British Land fails to provide foundations for a share price rally

Wednesday, May 15, 2019 - 14:02

“The trouble with potential value stocks is that you need a catalyst to unlock the value that may be there. Declines in net rental income, average lease length and net asset value per share, as well as an increase in the vacancy rate, are likely to attract far more attention than an increase in the dividend and a drop in net debt,” says Russ Mould, AJ Bell Investment Director.

“The shares still look cheap, on a 39% discount to their historic net asset value per share figure of 905p and a forwards dividend yield of 5.7%, but the risk remains that the gap to NAV is closed by the NAV going down rather than the shares going up.

“For that to change, a definitive conclusion to the Brexit negotiations could help, as tenants, their landlord investors alike would at least have some idea of where they stand. British Land also needs to prove that it can reduce its exposure to retail as planned, to around 30-35% of its assets (down from 45%), although any unexpected improvement in high street trading conditions would be a huge bonus.

“With wage growth running ahead of inflation and the General Retailers sector performing well in 2019, with an 18% advance enough to rank it sixth out of the 39 groupings that make up the FTSE All-Share in the year to date, this might not be the total longshot that it seems.

“But investors will only believe this if or when they see it filter through to rental income and net asset values and last year offered little encouragement, as NAV slipped below where it had been in fiscal 2016 (despite support from a share buyback scheme) and net rental income fell below the level generated in fiscal 2013.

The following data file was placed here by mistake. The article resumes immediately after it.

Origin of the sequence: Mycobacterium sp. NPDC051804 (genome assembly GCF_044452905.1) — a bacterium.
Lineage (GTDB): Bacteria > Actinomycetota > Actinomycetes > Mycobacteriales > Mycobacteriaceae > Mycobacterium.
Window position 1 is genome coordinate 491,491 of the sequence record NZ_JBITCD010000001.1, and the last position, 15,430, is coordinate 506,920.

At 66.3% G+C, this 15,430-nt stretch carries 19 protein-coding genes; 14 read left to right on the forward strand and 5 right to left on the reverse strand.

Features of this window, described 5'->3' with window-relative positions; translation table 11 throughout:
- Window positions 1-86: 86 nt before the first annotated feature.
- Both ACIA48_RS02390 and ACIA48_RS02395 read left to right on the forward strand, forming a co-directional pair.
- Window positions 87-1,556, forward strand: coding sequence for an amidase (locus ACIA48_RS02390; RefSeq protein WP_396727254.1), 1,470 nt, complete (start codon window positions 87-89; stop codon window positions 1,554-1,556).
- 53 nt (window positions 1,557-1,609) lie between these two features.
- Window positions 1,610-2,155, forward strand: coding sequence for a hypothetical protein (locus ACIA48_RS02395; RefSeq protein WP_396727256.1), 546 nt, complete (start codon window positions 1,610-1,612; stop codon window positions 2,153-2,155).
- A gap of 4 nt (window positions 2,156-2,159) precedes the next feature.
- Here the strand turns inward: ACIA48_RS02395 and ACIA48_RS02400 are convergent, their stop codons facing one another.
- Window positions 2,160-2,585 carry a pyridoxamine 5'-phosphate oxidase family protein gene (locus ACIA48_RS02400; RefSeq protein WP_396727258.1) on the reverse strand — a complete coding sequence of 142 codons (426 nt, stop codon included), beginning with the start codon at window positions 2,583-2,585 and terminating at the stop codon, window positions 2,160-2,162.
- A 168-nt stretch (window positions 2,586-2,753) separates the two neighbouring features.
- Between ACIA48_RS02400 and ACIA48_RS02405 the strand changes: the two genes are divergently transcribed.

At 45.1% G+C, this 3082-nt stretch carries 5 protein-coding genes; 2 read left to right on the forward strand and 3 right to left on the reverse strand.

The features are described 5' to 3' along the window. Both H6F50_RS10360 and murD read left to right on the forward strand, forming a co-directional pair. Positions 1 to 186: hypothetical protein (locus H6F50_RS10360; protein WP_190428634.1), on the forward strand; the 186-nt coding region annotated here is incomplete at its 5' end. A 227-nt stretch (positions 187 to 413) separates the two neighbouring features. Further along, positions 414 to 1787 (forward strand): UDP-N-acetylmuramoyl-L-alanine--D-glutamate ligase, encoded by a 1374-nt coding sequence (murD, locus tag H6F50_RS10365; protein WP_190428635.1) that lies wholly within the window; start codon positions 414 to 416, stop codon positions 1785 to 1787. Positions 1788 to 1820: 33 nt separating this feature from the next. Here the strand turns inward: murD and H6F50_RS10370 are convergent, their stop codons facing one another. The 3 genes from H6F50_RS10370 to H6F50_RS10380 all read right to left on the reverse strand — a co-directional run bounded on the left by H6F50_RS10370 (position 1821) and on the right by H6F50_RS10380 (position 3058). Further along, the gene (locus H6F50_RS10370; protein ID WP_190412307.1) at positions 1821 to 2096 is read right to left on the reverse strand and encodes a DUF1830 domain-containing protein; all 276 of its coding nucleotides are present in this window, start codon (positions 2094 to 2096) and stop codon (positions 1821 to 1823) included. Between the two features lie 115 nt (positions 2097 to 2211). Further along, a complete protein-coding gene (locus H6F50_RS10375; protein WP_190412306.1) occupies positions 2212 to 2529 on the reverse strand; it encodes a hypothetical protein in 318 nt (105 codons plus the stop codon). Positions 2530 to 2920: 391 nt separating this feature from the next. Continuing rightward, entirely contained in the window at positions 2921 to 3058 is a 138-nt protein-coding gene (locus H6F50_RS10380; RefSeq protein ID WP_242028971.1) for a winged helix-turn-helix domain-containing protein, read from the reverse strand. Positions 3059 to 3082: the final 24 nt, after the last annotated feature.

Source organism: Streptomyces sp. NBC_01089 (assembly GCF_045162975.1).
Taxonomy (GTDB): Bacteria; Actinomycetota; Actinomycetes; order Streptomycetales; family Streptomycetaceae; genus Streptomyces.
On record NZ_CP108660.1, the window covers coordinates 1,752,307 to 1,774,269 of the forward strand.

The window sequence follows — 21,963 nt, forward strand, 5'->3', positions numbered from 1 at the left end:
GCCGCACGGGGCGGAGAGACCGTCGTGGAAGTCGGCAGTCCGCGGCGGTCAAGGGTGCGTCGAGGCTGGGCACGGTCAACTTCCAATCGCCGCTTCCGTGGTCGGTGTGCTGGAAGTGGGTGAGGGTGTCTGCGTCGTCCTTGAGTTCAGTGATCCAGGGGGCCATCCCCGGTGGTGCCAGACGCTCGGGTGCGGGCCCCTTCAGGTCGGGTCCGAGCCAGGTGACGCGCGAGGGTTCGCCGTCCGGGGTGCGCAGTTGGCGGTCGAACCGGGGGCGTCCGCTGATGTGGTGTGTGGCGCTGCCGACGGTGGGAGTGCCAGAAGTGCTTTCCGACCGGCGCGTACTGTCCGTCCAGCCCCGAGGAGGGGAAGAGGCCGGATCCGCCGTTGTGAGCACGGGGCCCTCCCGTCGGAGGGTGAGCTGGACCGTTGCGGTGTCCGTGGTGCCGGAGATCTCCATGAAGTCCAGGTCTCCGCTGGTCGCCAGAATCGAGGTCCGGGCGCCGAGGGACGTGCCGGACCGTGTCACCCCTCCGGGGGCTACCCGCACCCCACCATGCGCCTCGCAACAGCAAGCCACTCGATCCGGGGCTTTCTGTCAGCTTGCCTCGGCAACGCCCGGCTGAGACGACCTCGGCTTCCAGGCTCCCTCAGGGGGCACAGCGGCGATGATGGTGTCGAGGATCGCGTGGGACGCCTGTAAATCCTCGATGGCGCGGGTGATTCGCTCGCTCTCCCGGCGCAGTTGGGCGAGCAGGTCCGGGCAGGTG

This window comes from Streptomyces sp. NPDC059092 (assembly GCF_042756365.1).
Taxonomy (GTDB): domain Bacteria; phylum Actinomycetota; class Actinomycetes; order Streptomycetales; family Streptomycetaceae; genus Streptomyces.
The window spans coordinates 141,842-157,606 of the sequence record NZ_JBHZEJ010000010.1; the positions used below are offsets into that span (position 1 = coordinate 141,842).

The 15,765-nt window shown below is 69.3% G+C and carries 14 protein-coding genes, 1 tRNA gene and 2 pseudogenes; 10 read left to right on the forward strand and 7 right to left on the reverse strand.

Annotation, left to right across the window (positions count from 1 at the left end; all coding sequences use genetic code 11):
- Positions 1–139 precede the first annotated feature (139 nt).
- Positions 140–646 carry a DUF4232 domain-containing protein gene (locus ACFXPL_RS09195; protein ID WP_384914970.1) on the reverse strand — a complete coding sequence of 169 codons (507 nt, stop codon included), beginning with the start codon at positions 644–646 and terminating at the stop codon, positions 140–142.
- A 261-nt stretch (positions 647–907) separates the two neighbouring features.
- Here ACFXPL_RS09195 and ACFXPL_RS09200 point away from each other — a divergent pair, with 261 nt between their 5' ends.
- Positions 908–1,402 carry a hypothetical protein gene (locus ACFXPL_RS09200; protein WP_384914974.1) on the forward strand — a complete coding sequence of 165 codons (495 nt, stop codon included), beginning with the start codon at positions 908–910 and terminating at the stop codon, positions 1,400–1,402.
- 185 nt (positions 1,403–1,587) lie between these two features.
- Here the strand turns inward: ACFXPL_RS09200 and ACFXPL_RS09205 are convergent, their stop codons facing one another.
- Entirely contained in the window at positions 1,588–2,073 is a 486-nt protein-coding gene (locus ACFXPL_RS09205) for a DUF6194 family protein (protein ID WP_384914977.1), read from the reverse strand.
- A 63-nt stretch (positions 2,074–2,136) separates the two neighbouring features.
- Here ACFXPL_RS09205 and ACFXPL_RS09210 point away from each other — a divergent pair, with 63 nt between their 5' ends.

Source: Company accounts. Financial year to March.

“A steady decrease in average lease length is also a concern, as this reached 6.4 years last year, down from 7.7 in the prior period and more than double that a decade ago.

Source: Company accounts. Financial year to March.

“Failed bid for fellow real estate investment trusts INTU, Hammerson and RDI may also dissuade investors from getting involved, though true contrarians are unlikely to give up the faith just yet.

“The 5.7% dividend yield, based on management’s forecast of a 3% increase for the current financial year, may appeal to income-seekers, especially as net debt and the loan-to-value ratio both continue to decline.

Source: Company accounts. Financial year to March.

“The shift in asset mix away from retail toward residential and mixed developments also offers some long-term potential.

“British Land is looking to develop its Canada Water asset as a Build-to-Rent site, while properties in Bromley-by-Bow, Ealing, Aldgate and Woolwich provide potential for 4,000 to 5,000 units in total, such that residential property could represent some 10% of the firm’s asset mix in over five years’ time.

“Perhaps this is one potential long-term catalyst to unlock value in the REITs’ portfolios and reduce the discount to net asset value, which remains historically high for those companies which have particular exposure to retail, the City of London, major new development projects or a combination of all three.

Source: Company accounts. Based on last published NAV per share figure.

These articles are for information purposes only and are not a personal recommendation or advice.


The chart of the week is written by Russ Mould, AJ Bell’s Investment Director and his team.